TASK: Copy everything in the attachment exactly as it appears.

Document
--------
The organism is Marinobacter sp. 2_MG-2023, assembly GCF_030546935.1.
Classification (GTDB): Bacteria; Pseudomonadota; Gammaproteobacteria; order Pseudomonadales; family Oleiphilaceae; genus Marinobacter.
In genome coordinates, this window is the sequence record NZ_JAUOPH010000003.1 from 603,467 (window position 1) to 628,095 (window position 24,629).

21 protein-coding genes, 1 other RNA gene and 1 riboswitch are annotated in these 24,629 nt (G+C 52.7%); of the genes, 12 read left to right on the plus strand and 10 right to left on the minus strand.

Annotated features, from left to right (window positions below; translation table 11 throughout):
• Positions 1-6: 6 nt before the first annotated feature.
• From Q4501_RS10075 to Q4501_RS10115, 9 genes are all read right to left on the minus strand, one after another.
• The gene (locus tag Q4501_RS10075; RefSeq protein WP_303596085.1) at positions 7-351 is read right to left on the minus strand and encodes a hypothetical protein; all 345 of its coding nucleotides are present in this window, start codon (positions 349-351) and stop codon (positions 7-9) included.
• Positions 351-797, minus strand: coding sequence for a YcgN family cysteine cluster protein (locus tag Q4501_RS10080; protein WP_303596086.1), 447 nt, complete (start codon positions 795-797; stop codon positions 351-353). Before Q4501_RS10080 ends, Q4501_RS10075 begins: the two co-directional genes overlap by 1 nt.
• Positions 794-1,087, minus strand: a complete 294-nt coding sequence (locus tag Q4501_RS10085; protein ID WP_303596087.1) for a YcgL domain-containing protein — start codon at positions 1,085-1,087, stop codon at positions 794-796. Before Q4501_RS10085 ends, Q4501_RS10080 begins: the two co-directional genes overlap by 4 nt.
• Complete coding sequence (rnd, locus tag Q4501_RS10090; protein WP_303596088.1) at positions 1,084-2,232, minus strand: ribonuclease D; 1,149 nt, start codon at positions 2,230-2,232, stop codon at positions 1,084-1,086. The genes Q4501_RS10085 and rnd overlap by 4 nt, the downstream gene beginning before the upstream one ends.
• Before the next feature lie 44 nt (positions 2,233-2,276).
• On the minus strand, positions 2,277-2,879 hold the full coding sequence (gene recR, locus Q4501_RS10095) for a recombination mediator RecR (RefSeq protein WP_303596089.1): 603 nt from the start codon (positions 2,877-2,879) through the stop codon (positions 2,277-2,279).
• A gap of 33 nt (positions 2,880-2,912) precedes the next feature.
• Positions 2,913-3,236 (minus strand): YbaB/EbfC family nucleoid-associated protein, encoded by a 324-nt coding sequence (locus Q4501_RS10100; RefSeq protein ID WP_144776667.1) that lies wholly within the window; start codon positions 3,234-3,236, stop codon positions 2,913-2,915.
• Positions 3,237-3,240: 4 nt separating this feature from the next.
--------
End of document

The organism is Marinobacter sp. 2_MG-2023, assembly GCF_030546935.1.
Classification (GTDB): Bacteria; Pseudomonadota; Gammaproteobacteria; order Pseudomonadales; family Oleiphilaceae; genus Marinobacter.
In genome coordinates, this window is the sequence record NZ_JAUOPH010000003.1 from 603,467 (window position 1) to 628,095 (window position 24,629).

21 protein-coding genes, 1 other RNA gene and 1 riboswitch are annotated in these 24,629 nt (G+C 52.7%); of the genes, 12 read left to right on the plus strand and 10 right to left on the minus strand.

Annotated features, from left to right (window positions below; translation table 11 throughout):
• Positions 1-6: 6 nt before the first annotated feature.
• From Q4501_RS10075 to Q4501_RS10115, 9 genes are all read right to left on the minus strand, one after another.
• The gene (locus tag Q4501_RS10075; RefSeq protein WP_303596085.1) at positions 7-351 is read right to left on the minus strand and encodes a hypothetical protein; all 345 of its coding nucleotides are present in this window, start codon (positions 349-351) and stop codon (positions 7-9) included.
• Positions 351-797, minus strand: coding sequence for a YcgN family cysteine cluster protein (locus tag Q4501_RS10080; protein WP_303596086.1), 447 nt, complete (start codon positions 795-797; stop codon positions 351-353). Before Q4501_RS10080 ends, Q4501_RS10075 begins: the two co-directional genes overlap by 1 nt.
• Positions 794-1,087, minus strand: a complete 294-nt coding sequence (locus tag Q4501_RS10085; protein ID WP_303596087.1) for a YcgL domain-containing protein — start codon at positions 1,085-1,087, stop codon at positions 794-796. Before Q4501_RS10085 ends, Q4501_RS10080 begins: the two co-directional genes overlap by 4 nt.
• Complete coding sequence (rnd, locus tag Q4501_RS10090; protein WP_303596088.1) at positions 1,084-2,232, minus strand: ribonuclease D; 1,149 nt, start codon at positions 2,230-2,232, stop codon at positions 1,084-1,086. The genes Q4501_RS10085 and rnd overlap by 4 nt, the downstream gene beginning before the upstream one ends.
• Before the next feature lie 44 nt (positions 2,233-2,276).
• On the minus strand, positions 2,277-2,879 hold the full coding sequence (gene recR, locus Q4501_RS10095) for a recombination mediator RecR (RefSeq protein WP_303596089.1): 603 nt from the start codon (positions 2,877-2,879) through the stop codon (positions 2,277-2,279).
• A gap of 33 nt (positions 2,880-2,912) precedes the next feature.
• Positions 2,913-3,236 (minus strand): YbaB/EbfC family nucleoid-associated protein, encoded by a 324-nt coding sequence (locus Q4501_RS10100; RefSeq protein ID WP_144776667.1) that lies wholly within the window; start codon positions 3,234-3,236, stop codon positions 2,913-2,915.
• Positions 3,237-3,240: 4 nt separating this feature from the next.